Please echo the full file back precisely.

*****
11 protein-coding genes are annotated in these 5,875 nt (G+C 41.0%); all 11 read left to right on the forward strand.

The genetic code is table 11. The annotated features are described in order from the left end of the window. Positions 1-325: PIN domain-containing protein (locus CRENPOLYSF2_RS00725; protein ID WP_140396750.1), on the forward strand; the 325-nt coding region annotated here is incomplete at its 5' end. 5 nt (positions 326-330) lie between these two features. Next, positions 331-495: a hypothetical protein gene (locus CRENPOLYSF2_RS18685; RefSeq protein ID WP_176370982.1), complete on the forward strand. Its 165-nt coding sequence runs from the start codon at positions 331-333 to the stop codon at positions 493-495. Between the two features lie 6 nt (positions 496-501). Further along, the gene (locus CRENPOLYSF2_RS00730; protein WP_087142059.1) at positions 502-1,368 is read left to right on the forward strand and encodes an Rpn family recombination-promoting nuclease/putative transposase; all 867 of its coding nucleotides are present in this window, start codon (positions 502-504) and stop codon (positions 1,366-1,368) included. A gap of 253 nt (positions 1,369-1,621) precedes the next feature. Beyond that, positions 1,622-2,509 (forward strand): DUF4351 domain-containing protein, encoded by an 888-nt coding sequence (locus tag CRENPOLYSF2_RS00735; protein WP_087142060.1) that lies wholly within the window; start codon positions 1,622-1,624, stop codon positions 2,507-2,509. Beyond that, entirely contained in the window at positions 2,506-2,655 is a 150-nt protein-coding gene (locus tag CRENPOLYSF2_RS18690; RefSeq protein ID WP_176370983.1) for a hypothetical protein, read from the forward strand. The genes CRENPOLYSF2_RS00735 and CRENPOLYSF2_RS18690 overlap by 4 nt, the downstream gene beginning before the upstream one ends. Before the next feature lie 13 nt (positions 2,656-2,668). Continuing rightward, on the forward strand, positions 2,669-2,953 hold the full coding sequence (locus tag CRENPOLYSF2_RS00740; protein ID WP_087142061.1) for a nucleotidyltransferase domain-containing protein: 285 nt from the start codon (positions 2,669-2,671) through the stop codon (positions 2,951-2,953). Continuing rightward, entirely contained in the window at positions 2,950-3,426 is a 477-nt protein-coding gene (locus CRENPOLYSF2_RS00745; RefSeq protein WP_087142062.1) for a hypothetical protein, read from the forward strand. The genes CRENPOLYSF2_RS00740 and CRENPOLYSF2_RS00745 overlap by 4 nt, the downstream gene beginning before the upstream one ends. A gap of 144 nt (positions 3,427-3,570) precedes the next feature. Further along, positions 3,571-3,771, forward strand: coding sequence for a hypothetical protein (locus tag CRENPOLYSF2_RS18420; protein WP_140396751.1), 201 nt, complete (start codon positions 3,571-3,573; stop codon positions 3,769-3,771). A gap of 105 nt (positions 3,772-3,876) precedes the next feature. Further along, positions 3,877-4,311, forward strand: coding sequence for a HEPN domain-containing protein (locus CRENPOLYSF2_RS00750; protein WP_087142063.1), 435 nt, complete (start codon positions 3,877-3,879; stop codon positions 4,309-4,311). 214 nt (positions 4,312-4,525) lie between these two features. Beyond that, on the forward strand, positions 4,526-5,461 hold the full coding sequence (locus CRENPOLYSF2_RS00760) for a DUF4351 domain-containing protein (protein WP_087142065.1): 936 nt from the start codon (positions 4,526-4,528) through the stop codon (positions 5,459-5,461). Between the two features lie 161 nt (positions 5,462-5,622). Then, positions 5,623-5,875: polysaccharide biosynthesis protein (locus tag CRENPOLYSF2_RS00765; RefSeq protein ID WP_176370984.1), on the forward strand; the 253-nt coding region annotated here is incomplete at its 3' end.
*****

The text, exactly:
11 protein-coding genes are annotated in these 5,875 nt (G+C 41.0%); all 11 read left to right on the forward strand.

The genetic code is table 11. The annotated features are described in order from the left end of the window. Positions 1-325: PIN domain-containing protein (locus CRENPOLYSF2_RS00725; protein ID WP_140396750.1), on the forward strand; the 325-nt coding region annotated here is incomplete at its 5' end. 5 nt (positions 326-330) lie between these two features. Next, positions 331-495: a hypothetical protein gene (locus CRENPOLYSF2_RS18685; RefSeq protein ID WP_176370982.1), complete on the forward strand. Its 165-nt coding sequence runs from the start codon at positions 331-333 to the stop codon at positions 493-495. Between the two features lie 6 nt (positions 496-501). Further along, the gene (locus CRENPOLYSF2_RS00730; protein WP_087142059.1) at positions 502-1,368 is read left to right on the forward strand and encodes an Rpn family recombination-promoting nuclease/putative transposase; all 867 of its coding nucleotides are present in this window, start codon (positions 502-504) and stop codon (positions 1,366-1,368) included. A gap of 253 nt (positions 1,369-1,621) precedes the next feature. Beyond that, positions 1,622-2,509 (forward strand): DUF4351 domain-containing protein, encoded by an 888-nt coding sequence (locus tag CRENPOLYSF2_RS00735; protein WP_087142060.1) that lies wholly within the window; start codon positions 1,622-1,624, stop codon positions 2,507-2,509. Beyond that, entirely contained in the window at positions 2,506-2,655 is a 150-nt protein-coding gene (locus tag CRENPOLYSF2_RS18690; RefSeq protein ID WP_176370983.1) for a hypothetical protein, read from the forward strand. The genes CRENPOLYSF2_RS00735 and CRENPOLYSF2_RS18690 overlap by 4 nt, the downstream gene beginning before the upstream one ends. Before the next feature lie 13 nt (positions 2,656-2,668). Continuing rightward, on the forward strand, positions 2,669-2,953 hold the full coding sequence (locus tag CRENPOLYSF2_RS00740; protein ID WP_087142061.1) for a nucleotidyltransferase domain-containing protein: 285 nt from the start codon (positions 2,669-2,671) through the stop codon (positions 2,951-2,953). Continuing rightward, entirely contained in the window at positions 2,950-3,426 is a 477-nt protein-coding gene (locus CRENPOLYSF2_RS00745; RefSeq protein WP_087142062.1) for a hypothetical protein, read from the forward strand. The genes CRENPOLYSF2_RS00740 and CRENPOLYSF2_RS00745 overlap by 4 nt, the downstream gene beginning before the upstream one ends. A gap of 144 nt (positions 3,427-3,570) precedes the next feature. Further along, positions 3,571-3,771, forward strand: coding sequence for a hypothetical protein (locus tag CRENPOLYSF2_RS18420; protein WP_140396751.1), 201 nt, complete (start codon positions 3,571-3,573; stop codon positions 3,769-3,771). A gap of 105 nt (positions 3,772-3,876) precedes the next feature. Further along, positions 3,877-4,311, forward strand: coding sequence for a HEPN domain-containing protein (locus CRENPOLYSF2_RS00750; protein WP_087142063.1), 435 nt, complete (start codon positions 3,877-3,879; stop codon positions 4,309-4,311). 214 nt (positions 4,312-4,525) lie between these two features. Beyond that, on the forward strand, positions 4,526-5,461 hold the full coding sequence (locus CRENPOLYSF2_RS00760) for a DUF4351 domain-containing protein (protein WP_087142065.1): 936 nt from the start codon (positions 4,526-4,528) through the stop codon (positions 5,459-5,461). Between the two features lie 161 nt (positions 5,462-5,622). Then, positions 5,623-5,875: polysaccharide biosynthesis protein (locus tag CRENPOLYSF2_RS00765; RefSeq protein ID WP_176370984.1), on the forward strand; the 253-nt coding region annotated here is incomplete at its 3' end.